Leeds skipper Lucas Radebe will return to South Africa tonight for talks with his country's football association - the outcome of which will ultimately send shockwaves through his homeland.
Radebe is due to meet with Danny Jordaan, the chief executive officer of the South African Football Association, to confirm his retirement from the international game.
But, unlike the decision of Tony Adams to quit England, Radebe's announcement will have unprecedented repercussions.
Radebe is a hero to the South African people, a player who is worshipped and mobbed whenever he returns home, such is his status.
The 31-year-old has become a role model to both old and young alike given the fact he grew up in the township of Soweto under apartheid.
Radebe also survived being shot in the back during his early career with Kaizer Chiefs, and having since proved himself to a top-class central defender, he has become a superstar in the eyes of an adoring populace.
But the tug of war which has constantly raged between South Africa and Leeds, particularly during the last week, has finally taken its toll on Radebe.
His call-up to the South Africa squad for next Saturday's World Cup qualifier with Burkina Faso has left Leeds boss David O'Leary fuming.
O'Leary has since questioned Radebe's commitment to Leeds, given United face Liverpool in an FA Cup fourth-round tie the same day, even threatening to strip him of the club captaincy if he did not end his international career.
Radebe is understood to have asked South Africa permission to be released from the Burkina Faso game, a request which was apparently categorically denied.
Given the untenable situation, Radebe and his advisor Gary Blumberg then met with Leeds chairman Peter Ridsdale and manager David O'Leary following yesterday's 3-1 defeat to Newcastle.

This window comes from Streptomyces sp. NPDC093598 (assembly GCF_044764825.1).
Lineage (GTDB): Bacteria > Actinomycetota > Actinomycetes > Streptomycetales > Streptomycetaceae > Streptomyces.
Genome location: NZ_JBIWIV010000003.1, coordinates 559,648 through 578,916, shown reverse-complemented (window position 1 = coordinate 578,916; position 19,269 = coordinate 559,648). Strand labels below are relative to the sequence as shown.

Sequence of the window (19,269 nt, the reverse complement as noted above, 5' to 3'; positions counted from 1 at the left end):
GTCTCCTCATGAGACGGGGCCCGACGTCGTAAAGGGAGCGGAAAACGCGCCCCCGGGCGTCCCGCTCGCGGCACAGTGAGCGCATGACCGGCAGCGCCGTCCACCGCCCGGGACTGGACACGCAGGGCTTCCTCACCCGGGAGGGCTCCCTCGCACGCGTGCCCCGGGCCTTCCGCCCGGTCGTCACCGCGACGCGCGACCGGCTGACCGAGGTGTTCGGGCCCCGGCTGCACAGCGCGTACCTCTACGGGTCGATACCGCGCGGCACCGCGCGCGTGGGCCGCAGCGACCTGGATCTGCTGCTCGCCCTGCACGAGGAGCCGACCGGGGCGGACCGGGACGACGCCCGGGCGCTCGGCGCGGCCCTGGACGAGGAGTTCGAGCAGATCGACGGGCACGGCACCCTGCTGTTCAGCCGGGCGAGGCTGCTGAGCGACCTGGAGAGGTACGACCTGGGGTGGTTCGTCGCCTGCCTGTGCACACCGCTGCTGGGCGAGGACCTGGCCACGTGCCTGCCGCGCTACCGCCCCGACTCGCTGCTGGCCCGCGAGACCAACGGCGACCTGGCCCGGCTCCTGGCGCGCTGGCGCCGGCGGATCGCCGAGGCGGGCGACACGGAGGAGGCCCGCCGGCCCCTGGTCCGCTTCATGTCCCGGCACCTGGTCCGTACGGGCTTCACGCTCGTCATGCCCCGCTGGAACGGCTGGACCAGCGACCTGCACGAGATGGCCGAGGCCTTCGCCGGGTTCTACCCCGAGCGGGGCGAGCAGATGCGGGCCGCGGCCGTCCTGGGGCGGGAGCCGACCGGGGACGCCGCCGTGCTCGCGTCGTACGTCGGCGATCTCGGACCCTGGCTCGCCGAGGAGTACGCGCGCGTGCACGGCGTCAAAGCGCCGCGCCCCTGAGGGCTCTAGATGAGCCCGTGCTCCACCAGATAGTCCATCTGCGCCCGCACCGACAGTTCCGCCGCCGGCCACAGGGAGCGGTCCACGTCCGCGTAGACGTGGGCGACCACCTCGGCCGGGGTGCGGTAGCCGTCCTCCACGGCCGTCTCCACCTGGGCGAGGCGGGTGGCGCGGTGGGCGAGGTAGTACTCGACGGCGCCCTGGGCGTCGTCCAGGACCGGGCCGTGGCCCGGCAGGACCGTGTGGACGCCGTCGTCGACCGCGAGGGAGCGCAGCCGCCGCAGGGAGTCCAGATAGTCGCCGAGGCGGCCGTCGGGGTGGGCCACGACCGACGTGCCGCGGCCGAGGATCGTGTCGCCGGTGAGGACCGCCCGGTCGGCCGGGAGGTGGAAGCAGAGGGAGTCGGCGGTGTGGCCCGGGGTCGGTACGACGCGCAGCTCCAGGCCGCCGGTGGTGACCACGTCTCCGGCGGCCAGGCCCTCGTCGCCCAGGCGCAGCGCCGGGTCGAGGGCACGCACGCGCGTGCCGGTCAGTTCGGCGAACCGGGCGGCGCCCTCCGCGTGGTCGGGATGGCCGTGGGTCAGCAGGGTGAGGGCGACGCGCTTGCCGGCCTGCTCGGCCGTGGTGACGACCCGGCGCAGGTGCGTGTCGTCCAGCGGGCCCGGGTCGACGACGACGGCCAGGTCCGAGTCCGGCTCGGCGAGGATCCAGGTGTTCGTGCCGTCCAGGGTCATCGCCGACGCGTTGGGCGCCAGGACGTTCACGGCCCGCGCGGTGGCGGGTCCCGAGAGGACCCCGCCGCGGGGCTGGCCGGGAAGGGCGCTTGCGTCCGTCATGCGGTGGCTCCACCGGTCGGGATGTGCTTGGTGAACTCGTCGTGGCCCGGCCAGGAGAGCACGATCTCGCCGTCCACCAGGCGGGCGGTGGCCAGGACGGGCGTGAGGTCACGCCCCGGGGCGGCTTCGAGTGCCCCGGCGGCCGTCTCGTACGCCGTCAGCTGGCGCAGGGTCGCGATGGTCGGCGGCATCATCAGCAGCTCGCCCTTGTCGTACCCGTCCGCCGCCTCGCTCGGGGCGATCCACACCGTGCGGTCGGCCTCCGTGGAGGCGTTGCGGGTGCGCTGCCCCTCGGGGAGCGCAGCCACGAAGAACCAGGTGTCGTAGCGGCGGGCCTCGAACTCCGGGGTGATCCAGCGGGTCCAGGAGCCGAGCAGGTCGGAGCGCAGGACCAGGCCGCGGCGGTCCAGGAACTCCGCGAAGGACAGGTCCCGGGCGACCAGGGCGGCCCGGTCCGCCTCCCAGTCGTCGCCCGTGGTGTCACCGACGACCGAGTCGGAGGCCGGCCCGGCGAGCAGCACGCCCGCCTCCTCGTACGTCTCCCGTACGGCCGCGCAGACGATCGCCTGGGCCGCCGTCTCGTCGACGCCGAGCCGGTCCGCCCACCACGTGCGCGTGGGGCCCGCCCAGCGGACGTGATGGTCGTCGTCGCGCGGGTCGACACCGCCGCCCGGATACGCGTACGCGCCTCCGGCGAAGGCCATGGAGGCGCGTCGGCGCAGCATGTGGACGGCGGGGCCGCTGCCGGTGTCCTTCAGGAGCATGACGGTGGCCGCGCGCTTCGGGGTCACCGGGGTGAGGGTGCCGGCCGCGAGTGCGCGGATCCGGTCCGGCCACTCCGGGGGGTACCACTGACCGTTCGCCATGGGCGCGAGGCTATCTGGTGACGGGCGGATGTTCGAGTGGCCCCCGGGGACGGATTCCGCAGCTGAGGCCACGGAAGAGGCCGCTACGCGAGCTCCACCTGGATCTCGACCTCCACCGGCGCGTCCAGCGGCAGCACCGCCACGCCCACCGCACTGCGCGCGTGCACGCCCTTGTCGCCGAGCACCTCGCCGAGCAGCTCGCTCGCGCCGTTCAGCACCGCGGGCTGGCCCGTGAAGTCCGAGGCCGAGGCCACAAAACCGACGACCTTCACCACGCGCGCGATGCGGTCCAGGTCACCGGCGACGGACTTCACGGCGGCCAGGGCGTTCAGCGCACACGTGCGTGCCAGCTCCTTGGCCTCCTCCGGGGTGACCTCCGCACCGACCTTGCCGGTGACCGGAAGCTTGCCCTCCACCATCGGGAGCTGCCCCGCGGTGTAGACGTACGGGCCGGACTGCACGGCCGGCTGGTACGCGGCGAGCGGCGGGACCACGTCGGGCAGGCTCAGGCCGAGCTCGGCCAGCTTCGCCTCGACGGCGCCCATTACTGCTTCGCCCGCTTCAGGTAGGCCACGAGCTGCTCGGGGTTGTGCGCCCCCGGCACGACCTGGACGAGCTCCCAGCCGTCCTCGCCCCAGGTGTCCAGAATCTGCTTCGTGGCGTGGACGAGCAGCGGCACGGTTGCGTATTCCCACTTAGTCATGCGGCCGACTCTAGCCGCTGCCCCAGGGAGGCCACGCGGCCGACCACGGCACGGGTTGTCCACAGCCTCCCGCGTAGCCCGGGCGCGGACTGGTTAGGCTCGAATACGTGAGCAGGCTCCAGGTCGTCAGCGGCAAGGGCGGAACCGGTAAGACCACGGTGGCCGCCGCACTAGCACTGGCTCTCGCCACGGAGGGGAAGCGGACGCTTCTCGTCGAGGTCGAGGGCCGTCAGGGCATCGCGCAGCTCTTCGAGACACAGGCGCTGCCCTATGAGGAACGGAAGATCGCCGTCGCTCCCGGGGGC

Radebe is believed to have pledged his future to Leeds, albeit after next weekend as the squad announcement has left him with no alternative but to play for South Africa in what will now prove to be his swansong.
With Radebe flying out tonight, it means as well as missing the cup tie, he is also out of Wednesday's Premiership clash with Aston Villa.
Before travelling to South Africa, Radebe said: "I had an opportunity to meet with the chairman Peter Ridsdale. He understands my predicament and is very supportive of my position.
"I obviously realise the importance of my commitment to the club and he appreciates how hard a decision it is for me to withdraw from my international duties.
"What I would like to do now is to have the opportunity to meet with Danny Jordaan and SAFA and inform him and them personally of my decision."
Radebe, who denies being railroaded into making such a decision, is due to release a statement later this week after meeting with SAFA.
"Something had to give and this constant pressure applied by both sides has deeply affected Lucas," revealed Blumberg.
"He hates to let anyone down and whenever there is a national call-up which results in a clash of fixtures, one team has to do without him.
"Lucas wants to go on playing for as long as possible and while nothing is certain in life, I think he feels this decision will possibly give him the best chance.
"But I don't think people in England will be able to comprehend the impact such a decision will have in South Africa.
"It's all very sad. He will be a loss to South African and international football."